2020 Volume 85 Issue 4 Pages 319-324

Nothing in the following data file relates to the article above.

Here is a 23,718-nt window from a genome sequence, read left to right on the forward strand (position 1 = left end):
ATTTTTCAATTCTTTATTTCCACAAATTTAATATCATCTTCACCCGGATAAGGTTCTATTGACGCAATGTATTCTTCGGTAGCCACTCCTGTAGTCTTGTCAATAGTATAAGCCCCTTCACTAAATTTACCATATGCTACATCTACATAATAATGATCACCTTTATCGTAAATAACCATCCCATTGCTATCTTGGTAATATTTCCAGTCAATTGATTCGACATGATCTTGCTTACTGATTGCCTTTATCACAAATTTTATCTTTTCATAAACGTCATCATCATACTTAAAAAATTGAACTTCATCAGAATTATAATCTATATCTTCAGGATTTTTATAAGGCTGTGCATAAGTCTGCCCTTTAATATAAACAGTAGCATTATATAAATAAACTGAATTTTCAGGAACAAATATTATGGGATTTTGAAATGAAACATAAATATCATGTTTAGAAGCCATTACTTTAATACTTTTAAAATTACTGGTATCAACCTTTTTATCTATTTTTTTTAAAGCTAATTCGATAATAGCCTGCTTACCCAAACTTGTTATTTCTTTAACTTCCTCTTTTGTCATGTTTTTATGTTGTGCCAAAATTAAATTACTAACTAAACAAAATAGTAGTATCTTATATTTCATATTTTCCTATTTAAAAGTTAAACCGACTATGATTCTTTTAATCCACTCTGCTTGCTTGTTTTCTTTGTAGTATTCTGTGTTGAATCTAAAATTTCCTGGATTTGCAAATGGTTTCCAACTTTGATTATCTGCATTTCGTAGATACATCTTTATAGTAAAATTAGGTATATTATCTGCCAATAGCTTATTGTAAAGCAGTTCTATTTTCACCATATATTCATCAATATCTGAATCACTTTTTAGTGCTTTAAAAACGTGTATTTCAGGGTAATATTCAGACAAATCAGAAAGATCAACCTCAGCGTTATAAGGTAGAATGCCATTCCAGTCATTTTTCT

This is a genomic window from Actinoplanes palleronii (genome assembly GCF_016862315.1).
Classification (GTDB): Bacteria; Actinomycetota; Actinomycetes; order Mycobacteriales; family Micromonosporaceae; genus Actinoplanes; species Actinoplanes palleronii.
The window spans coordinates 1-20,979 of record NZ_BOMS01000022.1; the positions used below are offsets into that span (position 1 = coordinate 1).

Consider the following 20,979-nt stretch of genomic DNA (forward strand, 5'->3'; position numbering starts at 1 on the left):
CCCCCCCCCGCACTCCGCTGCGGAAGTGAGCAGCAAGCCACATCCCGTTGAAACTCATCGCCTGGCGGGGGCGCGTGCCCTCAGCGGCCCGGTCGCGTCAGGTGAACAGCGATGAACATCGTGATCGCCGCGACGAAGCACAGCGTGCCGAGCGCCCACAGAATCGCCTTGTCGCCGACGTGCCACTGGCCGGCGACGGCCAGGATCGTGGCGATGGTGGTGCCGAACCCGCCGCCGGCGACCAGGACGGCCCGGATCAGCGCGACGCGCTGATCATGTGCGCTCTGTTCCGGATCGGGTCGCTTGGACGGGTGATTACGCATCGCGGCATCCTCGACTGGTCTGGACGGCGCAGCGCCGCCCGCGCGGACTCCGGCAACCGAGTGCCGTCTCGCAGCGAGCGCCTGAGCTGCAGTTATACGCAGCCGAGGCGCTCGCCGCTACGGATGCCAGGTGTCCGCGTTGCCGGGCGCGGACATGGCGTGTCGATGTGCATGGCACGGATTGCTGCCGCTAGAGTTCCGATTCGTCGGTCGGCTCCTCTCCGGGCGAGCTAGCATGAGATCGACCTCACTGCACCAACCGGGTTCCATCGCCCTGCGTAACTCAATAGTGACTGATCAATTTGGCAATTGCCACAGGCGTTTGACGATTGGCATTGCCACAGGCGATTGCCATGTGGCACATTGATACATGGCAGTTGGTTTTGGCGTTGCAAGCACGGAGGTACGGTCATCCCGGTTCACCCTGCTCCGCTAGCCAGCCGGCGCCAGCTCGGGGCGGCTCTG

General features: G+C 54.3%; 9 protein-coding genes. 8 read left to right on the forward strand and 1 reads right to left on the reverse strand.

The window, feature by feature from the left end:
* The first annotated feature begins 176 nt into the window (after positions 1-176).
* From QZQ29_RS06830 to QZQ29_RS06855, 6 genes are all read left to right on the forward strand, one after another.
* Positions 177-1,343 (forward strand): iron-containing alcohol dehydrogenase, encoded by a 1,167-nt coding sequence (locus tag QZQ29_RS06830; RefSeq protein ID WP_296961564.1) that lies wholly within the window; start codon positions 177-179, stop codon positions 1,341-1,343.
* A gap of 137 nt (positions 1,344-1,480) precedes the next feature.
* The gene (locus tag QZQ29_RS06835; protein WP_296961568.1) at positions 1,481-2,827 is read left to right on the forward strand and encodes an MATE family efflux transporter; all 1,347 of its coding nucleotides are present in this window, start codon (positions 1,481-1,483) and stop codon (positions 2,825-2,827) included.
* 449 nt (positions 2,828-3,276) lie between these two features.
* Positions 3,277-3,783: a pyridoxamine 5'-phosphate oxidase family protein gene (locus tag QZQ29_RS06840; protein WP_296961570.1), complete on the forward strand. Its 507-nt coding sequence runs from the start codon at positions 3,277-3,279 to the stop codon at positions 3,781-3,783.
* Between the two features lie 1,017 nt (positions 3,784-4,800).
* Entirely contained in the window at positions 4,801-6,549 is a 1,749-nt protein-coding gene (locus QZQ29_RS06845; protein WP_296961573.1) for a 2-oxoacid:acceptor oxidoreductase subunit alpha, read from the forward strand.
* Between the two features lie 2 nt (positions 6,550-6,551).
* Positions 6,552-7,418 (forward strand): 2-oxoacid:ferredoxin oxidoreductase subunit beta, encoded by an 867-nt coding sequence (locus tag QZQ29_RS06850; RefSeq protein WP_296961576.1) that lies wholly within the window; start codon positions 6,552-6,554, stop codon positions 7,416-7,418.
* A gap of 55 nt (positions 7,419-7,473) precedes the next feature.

Plant development depends on the activity of stem cells. The shoot branch, which is called a tiller in grasses, is derived from stem cells in the axillary meristem, which continuously emerges in the leaf axil during plant growth. TILLERS ABSENT1 (TAB1) and FLORAL ORGAN NUMBER2 (FON2) play important roles in axillary meristem development in rice. In this process, TAB1 is required for stem cell maintenance, whereas FON2 negatively regulates stem cell fate by restricting TAB1 transcription. FON2 encodes a signaling molecule, which was originally identified as a negative regulator of stem cell maintenance in the floral meristem, and is known to act in the same genetic pathway as FON1 encoding a putative receptor of FON2. Here, we investigated whether FON1 is involved in axillary meristem development. The fon1 mutation did not affect axillary meristem development or tiller formation. Consistent with this result, FON1 expression was not detected throughout axillary meristem development. In addition, the fon1 mutation, unlike fon2, did not rescue the failure in tiller formation in tab1. Therefore, the roles of FON1 and FON2 likely differ from each other in axillary meristem development, and FON1 seems not to be involved in stem cell maintenance. These results also suggest that FON2 might regulate axillary meristem development via a receptor other than FON1.